Vaccination and the US Military

COVID Collaborative and Blue Star Families have teamed up to support service members and their families in getting the information needed to build confidence and increase vaccine uptake. On May 20, the groups released a survey on the current state of military vaccination that suggests that the hardest work in protecting military families lies ahead.


US Emergency Plan for Global COVID-19 Relief: Urgent Action to End the Pandemic Globally and Accelerate US Recovery and Security

Poll of nearly 2,500 military-connected families finds minds are being changed, but half of unvaccinated service members, veterans, and spouses require a different approach

Blue Star Families (BSF), the nation’s largest non-profit dedicated to supporting military families and strengthening communities across the United States, and the COVID Collaborative, a national assembly of experts, leaders and institution in health, education and the economy to turn the tide on the pandemic, released today preliminary data from its Military Families’ Perceptions of the COVID-19 Vaccine (Part II) Poll, showing that, while a majority of respondents had been or planned to be vaccinated, among as-yet unvaccinated respondents without scheduled appointments, 50% of active-duty service members and spouses will probably or definitely not get vaccinated and many remain undecided without intervention. The survey of nearly 2,500 military-connected families found that like civilians, for military families concerns about the vaccines’ effectiveness, safety, and development process continue to be primary factors influencing their decision not to receive the vaccine. In addition to vaccine concerns, reasons driving these decisions -- such as religious beliefs, time off from work, and personal health reasons – indicate a critical need for continued outreach, information sharing, and credible messengers among the military community.

“While there has been tremendous progress to vaccinate our military community, it is increasingly clear there remains a significant gap when it comes to messages that could drive decisions on vaccinating themselves and their families,” said Kathy Roth-Douquet, CEO of Blue Star Families. “While our findings align closely with civilian populations, the health and safety of our military is key to ensuring U.S. military readiness and national security, especially as we prepare for the summer move season with hundreds of thousands of military families on the move. This is a critical time to encourage vaccination to protect our families and our communities. We appreciate the leadership of the Covid Collaborative.”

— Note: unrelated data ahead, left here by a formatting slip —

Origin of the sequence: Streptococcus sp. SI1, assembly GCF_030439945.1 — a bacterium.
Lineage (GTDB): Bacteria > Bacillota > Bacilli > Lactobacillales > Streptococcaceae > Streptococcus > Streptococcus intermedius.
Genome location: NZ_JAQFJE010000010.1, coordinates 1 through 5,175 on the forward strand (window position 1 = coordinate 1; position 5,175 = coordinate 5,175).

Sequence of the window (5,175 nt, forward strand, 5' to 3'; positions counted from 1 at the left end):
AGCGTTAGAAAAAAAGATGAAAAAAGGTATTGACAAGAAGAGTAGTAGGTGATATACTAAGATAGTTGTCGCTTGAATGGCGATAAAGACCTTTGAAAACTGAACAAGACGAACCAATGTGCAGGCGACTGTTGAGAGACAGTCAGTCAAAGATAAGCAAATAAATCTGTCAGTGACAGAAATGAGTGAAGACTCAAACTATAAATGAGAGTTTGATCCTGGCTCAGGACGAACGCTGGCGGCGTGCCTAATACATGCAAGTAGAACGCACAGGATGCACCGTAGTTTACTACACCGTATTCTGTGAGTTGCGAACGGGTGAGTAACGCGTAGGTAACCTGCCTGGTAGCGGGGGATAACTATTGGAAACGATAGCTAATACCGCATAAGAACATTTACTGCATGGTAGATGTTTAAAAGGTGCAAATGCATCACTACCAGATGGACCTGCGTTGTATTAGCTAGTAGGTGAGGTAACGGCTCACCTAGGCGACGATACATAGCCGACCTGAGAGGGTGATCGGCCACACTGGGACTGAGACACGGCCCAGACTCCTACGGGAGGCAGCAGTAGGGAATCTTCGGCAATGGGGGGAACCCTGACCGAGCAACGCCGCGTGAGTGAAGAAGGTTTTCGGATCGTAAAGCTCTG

Alongside partners like the American Red Cross, Blue Star Families has been successfully empowering military families to make informed decisions about the vaccine and have reached over 70,000 families. A recent post-event survey from a Town Hall with Dr. Anthony Fauci and military leadership, revealed that 43% of vaccine hesitant respondents received information that helped change their opinion.

Blue Star Families and COVID Collaborative have made the following recommendations to help increase vaccine uptake in the military community, all of which can be tailored to support vaccination efforts among civilians:

  • Offering a choice: 66% of active-duty servicemembers say a choice in type of vaccine increases their likelihood of receiving one.
  • Guaranteeing time off: 22% of active-duty servicemembers reported difficulty in obtaining an appointment that fits with their schedule.
  • Increasing information to military-connected spouses: 30% of active-duty spouses remain unsure if the vaccine is available to them.

“Our military community has made good progress in vaccinating servicemembers and their families. But our findings suggest our hardest work to protect the military and our frontline readiness lies ahead of us,” said John Bridgeland, CEO of COVID Collaborative. “This survey helps point the way forward to offer more choice in vaccines, provide time off, and increase information on availability of vaccines. Groups like Blue Star Families and other Military and Veteran Service Organizations will continue to be critical messengers as we work together to make everyone safe.”

The survey also found that among active-duty service members, the top reason for getting a vaccine was in equal percentages to ensure our national security by protecting the force so it is mission ready (57%) and to protect families and loved ones (57%).

“It is no surprise that those getting the vaccine are motivated by a commitment to protecting both our nation and neighbors,” said Four-Star General Stanley McChrystal (Ret), a member of the COVID Collaborative. “We need more of that spirit in the country today.”

The survey was conducted with 2,468 military families between April 1-12, 2021, and is the second in a series conducted by Blue Star Families since December 2020.


Memorandum on Methods to Enable and Encourage Vaccination Against Coronavirus Disease 2019

Memo enable encourage vaccination page 1
Memo enable encourage vaccination page 2


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